Sustainable carbon sources for green laser-induced graphene: A perspective on fundamental principles, applications, and challenges

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Since the discovery of laser-induced graphene (LIG), significant advances have been made to obtain green LIG (gLIG) from abundant, eco-friendly, natural, and organic renewable bio-based carbon sources. Recently, some sustainable and cost-effective electronic devices have been designed with gLIG, resulting in diverse solutions to the environmental impact caused by electronic waste (e-waste). However, there are still several challenges that must be addressed regarding the widespread market implementation of gLIG-based products, from synthesis to practical applications. In this review, we focus on sustainable precursor sources, their conversion mechanisms, physical and chemical properties and applications, along with the challenges related to its implementation, showing the future opportunities and perspectives related to this promising new material. Various systems based on gLIG for energy storage, electrocatalysis, water treatment, and sensors have been reported in the literature. Additionally, gLIG has been proposed for ink formulation or incorporation into polymer matrices, to further expand its use to non-carbon-based substrates or applications for which pristine LIG cannot be directly used. In this way, it is possible to apply gLIG on diverse substrates, aiming at emerging wearable and edible electronics. Thus, this review will bring an overview of gLIG developments, in accordance with the European Green Deal, the United Nations Sustainable Development Goals and the new era of internet-of-things, which demands cost-effective electronic components based on the principles of energy efficiency and sustainable production methods.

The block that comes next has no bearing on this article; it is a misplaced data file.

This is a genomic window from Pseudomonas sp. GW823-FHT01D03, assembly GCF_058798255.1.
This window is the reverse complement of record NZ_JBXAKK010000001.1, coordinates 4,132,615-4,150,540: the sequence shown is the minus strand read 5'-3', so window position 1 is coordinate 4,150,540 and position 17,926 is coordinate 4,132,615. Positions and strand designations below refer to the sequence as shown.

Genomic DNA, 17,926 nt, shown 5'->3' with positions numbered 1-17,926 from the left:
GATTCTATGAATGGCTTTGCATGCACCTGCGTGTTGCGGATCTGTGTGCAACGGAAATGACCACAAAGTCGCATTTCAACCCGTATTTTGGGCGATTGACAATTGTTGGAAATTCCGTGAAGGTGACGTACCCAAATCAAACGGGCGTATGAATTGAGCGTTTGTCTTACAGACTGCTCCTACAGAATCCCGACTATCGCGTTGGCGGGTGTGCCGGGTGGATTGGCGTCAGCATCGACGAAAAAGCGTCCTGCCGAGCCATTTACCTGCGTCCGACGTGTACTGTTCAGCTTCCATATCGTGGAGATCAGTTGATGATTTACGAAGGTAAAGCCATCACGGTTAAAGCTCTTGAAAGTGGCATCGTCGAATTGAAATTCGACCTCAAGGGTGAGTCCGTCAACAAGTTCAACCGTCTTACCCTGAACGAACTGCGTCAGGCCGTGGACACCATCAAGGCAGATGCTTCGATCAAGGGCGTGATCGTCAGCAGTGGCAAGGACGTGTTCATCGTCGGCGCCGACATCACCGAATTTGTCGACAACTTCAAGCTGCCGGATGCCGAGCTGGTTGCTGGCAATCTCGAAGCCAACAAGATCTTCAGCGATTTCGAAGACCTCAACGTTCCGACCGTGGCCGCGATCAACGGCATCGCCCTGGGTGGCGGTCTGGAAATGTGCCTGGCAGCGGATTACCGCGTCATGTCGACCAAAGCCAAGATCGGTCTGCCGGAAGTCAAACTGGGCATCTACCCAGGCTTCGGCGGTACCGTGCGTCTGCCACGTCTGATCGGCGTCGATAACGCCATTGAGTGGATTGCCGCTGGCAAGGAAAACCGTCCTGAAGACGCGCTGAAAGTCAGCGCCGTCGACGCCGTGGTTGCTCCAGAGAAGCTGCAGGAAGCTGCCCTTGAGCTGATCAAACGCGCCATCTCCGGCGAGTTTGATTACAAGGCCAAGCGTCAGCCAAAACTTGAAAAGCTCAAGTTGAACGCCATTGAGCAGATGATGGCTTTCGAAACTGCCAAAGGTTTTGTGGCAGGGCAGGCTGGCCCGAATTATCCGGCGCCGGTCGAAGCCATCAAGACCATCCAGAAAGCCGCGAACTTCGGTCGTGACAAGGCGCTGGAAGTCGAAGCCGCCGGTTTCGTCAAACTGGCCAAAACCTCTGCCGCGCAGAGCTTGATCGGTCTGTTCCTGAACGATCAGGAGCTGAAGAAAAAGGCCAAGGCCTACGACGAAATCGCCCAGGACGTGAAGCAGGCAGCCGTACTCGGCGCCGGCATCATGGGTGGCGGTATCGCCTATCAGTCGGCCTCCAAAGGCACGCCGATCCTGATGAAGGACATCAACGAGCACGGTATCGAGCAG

Original languageEnglish
Article number041305
Number of pages28
JournalApplied Physics Reviews
Issue number4
Publication statusPublished - Dec 2022


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